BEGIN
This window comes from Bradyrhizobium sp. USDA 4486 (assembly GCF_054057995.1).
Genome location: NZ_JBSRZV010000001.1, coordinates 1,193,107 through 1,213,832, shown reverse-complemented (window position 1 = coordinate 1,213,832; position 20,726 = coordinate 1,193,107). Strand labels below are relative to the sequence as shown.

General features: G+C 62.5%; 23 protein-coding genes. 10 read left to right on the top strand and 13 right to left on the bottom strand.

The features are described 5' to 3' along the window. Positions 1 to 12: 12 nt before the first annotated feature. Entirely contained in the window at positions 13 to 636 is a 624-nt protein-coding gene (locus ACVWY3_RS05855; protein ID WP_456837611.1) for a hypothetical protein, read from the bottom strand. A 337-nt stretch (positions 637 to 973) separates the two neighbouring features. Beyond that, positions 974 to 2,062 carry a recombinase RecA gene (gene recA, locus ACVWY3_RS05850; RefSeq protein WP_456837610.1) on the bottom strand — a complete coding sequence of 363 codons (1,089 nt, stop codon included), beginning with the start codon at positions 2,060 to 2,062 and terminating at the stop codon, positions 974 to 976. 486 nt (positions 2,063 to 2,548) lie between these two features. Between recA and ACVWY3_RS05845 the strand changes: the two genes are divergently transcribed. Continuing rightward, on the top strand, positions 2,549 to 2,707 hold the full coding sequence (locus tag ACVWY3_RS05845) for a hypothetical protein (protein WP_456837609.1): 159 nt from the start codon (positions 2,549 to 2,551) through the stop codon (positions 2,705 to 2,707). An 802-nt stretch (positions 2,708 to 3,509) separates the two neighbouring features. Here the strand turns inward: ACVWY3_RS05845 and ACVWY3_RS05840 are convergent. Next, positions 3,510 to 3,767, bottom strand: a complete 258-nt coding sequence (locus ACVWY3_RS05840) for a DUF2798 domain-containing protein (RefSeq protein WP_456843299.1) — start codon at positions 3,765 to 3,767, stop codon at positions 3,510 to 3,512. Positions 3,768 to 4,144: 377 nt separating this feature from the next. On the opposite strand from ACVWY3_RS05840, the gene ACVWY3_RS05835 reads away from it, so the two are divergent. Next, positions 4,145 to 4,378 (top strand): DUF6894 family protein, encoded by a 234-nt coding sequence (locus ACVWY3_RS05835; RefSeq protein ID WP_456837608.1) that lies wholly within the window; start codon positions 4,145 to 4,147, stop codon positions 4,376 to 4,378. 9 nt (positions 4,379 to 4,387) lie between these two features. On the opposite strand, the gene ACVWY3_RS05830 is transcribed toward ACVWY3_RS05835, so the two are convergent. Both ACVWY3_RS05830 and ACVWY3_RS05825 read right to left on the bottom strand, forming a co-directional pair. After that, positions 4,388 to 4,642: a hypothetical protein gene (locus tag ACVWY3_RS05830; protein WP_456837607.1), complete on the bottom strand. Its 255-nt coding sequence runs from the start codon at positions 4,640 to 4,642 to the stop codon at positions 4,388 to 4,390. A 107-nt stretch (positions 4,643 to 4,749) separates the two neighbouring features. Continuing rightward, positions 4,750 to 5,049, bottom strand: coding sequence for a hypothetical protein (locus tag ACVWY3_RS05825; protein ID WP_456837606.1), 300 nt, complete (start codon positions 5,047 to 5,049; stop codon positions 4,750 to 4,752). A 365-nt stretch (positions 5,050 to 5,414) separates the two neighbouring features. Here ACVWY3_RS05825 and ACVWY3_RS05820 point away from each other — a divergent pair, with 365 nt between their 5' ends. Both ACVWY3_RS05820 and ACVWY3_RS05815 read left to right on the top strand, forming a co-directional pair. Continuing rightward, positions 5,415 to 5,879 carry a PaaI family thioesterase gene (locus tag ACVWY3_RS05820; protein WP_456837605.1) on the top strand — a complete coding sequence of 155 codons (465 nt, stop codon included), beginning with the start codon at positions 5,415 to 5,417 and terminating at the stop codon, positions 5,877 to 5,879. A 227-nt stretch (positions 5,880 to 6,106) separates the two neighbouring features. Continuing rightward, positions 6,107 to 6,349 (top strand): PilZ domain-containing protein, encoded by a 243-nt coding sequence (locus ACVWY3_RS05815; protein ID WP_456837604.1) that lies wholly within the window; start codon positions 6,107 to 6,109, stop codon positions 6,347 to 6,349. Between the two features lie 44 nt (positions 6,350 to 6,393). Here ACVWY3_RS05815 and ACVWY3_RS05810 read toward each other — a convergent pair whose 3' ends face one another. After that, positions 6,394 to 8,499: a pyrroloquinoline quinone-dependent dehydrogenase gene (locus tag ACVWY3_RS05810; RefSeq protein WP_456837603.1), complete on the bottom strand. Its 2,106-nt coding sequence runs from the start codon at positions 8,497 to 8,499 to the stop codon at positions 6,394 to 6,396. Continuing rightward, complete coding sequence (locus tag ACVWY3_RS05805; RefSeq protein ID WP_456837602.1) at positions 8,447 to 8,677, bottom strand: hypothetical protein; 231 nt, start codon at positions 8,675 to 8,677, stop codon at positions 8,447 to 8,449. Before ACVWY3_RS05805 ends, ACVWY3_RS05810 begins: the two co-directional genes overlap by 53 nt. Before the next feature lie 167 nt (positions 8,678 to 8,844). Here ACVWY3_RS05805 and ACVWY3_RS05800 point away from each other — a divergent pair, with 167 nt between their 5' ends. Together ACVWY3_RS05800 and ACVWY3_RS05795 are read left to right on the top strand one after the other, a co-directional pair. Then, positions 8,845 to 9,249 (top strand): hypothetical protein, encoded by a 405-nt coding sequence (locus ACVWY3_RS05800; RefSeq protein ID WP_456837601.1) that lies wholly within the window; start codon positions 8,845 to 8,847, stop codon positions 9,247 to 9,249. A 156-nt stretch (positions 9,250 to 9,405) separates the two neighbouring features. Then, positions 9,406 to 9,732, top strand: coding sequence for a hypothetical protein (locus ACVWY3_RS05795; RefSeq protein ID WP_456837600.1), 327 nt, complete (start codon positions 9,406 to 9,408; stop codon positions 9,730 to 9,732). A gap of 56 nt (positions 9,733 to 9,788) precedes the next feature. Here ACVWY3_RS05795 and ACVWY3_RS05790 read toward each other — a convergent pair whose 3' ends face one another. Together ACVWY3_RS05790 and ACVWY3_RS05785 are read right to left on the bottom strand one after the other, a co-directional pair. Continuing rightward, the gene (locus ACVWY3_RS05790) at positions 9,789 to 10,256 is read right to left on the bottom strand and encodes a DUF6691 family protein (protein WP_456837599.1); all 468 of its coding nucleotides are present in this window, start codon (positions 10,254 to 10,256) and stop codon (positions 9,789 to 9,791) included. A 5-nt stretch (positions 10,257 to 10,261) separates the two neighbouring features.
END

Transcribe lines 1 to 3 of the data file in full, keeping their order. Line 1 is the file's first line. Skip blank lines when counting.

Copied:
This window comes from Bradyrhizobium sp. USDA 4486 (assembly GCF_054057995.1).
Genome location: NZ_JBSRZV010000001.1, coordinates 1,193,107 through 1,213,832, shown reverse-complemented (window position 1 = coordinate 1,213,832; position 20,726 = coordinate 1,193,107). Strand labels below are relative to the sequence as shown.

General features: G+C 62.5%; 23 protein-coding genes. 10 read left to right on the top strand and 13 right to left on the bottom strand.